Kolumba Museum, Cologne: the new structure is fused to the walls of the ruined medieval church that it protects (Photo: Yuri Palmin)  

This towering edifice, which almost completely engulfs the medieval ruins of St Kolumba’s Church, takes an extreme and less sympathetic approach to building over ruins. Yet paradoxically it emphasises the special character of the ruins.

St Kolumba was badly damaged during the second world war and was transformed into a memorial garden during the 1950s. With the ruins becoming increasingly surrounded by commercial development and a collection of temporary roof structures protecting the delicate archaeological excavations, the Archdiocese of Cologne commissioned Swiss architect Peter Zumthor to build a new museum to house its collection of religious art with the ruins of St Kolumba accommodated within it.

The new structure both incorporates and shelters the original. The contrasting light grey brick was developed for the project and provides a contrast in colour, in texture and in the monolithic simplicity of the massive new structure. But this is not an uncoordinated relationship between old and new: there is a subtlety to this holy alliance. Directly above the exposed ancient fabric, the weight of the new masonry is relieved by small perforations in the masonry that also admit a dappled light into the cavernous interior, where the remains of the old church lie.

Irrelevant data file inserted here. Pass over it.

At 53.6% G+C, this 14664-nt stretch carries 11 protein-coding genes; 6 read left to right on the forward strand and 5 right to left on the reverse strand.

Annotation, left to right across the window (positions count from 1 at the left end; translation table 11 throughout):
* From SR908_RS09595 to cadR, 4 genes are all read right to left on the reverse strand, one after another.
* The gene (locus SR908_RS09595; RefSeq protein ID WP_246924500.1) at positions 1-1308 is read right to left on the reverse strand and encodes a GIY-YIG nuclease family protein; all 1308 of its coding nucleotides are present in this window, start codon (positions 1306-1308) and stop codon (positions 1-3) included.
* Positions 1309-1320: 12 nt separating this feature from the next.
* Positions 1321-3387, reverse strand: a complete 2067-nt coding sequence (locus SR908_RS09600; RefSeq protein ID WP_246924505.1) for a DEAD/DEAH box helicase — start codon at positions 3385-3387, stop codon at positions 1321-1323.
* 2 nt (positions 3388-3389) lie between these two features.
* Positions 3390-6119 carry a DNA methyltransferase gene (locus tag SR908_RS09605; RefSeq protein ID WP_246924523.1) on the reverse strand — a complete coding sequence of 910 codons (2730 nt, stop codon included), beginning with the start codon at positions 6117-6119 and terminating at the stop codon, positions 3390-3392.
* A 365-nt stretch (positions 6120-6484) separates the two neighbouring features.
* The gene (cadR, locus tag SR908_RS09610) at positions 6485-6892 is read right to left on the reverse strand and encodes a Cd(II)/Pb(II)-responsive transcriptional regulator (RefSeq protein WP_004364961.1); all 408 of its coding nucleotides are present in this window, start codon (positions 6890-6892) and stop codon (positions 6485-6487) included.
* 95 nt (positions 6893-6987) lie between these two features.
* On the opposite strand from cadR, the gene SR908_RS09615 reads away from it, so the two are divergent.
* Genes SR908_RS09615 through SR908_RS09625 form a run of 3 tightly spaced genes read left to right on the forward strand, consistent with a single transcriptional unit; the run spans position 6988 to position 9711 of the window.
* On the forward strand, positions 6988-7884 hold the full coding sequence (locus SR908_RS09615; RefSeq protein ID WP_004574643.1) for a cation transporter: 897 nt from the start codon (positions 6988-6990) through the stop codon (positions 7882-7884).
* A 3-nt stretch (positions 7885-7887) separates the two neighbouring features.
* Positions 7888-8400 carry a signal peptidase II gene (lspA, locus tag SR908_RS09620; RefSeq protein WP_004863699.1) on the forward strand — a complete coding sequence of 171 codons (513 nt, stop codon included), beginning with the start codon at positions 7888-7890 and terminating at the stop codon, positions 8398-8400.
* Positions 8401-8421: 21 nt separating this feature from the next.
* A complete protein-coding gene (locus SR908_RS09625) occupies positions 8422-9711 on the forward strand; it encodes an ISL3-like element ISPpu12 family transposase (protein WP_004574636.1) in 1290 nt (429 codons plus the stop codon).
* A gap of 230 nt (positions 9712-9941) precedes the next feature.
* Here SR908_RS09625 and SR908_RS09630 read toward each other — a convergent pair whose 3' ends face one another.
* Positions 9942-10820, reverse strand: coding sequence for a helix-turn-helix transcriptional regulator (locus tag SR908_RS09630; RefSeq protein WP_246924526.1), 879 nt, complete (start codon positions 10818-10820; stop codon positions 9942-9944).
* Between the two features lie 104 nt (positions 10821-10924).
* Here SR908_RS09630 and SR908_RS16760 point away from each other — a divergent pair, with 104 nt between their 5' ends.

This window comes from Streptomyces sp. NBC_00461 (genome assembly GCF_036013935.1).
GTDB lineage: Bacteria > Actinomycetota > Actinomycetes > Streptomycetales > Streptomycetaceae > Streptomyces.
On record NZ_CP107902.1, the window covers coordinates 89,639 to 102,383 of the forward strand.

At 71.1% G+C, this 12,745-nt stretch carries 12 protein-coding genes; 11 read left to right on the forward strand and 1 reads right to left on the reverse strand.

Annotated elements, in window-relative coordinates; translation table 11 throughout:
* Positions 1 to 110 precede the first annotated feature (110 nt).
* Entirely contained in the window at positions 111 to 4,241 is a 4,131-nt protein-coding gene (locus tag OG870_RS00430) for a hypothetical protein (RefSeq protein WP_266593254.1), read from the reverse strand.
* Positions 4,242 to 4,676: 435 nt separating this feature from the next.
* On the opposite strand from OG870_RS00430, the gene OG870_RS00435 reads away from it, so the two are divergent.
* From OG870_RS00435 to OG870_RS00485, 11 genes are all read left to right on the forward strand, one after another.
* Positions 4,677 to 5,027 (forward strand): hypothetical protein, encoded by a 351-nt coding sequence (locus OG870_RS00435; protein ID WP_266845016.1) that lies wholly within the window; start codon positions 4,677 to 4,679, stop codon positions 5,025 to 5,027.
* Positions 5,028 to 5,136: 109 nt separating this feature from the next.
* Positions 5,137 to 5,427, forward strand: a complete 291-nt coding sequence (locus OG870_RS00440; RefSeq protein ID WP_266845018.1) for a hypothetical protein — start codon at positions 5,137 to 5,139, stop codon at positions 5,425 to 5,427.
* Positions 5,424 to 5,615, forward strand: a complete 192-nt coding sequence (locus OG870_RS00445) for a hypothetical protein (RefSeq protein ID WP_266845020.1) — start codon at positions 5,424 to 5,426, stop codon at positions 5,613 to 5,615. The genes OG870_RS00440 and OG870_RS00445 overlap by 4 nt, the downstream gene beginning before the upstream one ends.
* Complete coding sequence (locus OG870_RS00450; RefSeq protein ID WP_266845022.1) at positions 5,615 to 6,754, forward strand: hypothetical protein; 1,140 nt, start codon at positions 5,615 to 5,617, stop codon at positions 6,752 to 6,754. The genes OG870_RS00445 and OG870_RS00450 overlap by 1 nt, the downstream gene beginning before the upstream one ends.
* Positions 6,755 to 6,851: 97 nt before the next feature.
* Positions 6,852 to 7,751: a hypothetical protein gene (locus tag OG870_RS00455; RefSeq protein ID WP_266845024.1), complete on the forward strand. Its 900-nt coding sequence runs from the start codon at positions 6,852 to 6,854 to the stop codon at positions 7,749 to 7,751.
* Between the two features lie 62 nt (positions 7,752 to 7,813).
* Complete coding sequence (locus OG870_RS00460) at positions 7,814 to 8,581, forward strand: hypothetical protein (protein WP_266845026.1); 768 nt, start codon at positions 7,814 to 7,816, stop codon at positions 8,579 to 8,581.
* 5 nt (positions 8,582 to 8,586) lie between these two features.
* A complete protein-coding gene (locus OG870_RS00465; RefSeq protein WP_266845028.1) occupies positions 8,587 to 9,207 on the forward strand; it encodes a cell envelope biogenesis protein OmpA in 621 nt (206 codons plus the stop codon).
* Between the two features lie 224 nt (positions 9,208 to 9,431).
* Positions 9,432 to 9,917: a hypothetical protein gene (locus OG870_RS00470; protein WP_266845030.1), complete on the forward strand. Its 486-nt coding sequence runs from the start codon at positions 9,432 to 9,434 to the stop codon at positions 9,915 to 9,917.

The interface of the undulating rubble stonework and stone dressings of the old structure, and the small masonry units of the new brickwork, provides a workable junction for building new on old. The overall visual contrast is striking but, like many great buildings, new and old, this is one that needs to be experienced firsthand to fully appreciate the success of this approach.


The one-metre thick 14th-century walls of the library at Norwich Cathedral were deemed untouchable, structurally, by the Cathedrals Fabric Commission of England. As a result, designing a new £3.5 million refectory building within the ruins of the cathedral cloisters presented a delicate challenge. Michael Hopkins Architects’ modern intervention appears delightfully simple and yet captures the essence of the cathedral nave with a treelike wooden structure supporting its lead roof.